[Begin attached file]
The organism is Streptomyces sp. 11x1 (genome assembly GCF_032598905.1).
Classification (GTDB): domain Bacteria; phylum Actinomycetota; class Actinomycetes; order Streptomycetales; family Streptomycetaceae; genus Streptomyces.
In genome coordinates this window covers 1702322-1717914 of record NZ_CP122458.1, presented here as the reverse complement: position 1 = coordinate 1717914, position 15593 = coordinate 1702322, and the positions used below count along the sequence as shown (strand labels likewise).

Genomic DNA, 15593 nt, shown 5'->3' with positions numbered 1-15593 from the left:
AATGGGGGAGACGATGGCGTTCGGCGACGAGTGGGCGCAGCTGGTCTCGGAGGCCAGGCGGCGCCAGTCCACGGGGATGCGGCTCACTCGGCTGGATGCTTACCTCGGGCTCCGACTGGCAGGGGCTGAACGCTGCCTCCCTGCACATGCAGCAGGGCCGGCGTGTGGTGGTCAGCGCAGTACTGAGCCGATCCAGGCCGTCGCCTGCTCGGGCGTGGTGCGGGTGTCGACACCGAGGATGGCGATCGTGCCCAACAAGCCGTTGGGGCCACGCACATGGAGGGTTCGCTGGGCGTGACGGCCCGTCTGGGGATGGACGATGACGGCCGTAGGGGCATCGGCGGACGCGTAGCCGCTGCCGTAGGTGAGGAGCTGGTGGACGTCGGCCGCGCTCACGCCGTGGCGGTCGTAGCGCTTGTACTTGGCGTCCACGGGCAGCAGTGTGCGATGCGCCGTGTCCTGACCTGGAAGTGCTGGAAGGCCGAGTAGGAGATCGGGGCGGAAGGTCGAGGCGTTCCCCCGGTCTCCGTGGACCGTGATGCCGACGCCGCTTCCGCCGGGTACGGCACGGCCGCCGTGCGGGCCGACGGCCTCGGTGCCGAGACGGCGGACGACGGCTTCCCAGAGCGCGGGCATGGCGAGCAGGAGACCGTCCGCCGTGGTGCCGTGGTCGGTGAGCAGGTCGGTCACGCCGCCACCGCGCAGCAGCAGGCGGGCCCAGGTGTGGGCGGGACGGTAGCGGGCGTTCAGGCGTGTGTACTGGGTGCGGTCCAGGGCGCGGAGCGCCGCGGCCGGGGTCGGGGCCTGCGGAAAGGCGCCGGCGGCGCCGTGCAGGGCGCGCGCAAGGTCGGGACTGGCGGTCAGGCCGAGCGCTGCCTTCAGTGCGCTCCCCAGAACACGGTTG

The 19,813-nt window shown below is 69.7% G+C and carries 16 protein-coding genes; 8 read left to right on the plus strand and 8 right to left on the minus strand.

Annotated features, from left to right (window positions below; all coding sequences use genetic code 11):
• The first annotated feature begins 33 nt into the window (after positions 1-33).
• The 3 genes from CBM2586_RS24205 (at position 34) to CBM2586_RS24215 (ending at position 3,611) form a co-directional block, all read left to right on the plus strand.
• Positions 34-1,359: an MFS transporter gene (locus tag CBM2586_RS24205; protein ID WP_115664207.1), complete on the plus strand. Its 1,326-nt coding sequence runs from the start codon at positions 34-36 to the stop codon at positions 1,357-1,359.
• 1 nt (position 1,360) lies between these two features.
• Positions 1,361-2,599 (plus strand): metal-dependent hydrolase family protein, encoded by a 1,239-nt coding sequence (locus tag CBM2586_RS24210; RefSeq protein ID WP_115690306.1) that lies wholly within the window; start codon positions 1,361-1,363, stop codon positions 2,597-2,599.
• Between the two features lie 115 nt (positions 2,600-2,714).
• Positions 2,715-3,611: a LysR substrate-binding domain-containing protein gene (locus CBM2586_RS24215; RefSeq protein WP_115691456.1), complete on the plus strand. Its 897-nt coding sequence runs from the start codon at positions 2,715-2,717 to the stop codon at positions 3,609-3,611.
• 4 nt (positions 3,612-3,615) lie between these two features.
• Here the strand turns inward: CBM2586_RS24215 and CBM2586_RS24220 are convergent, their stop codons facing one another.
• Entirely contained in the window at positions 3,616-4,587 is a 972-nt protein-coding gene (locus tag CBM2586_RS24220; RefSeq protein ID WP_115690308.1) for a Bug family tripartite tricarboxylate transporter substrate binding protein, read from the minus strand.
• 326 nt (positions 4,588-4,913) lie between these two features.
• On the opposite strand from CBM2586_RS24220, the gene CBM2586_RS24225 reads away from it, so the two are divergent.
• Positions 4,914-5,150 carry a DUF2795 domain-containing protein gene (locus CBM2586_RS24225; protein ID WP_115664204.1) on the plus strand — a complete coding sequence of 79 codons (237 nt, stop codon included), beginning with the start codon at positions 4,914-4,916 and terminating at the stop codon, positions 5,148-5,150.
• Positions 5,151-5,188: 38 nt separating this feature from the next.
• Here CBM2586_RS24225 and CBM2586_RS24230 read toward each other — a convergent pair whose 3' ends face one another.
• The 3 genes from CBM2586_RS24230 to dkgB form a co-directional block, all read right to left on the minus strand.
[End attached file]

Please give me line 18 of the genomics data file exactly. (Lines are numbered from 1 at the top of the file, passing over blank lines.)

• 326 nt (positions 4,588-4,913) lie between these two features.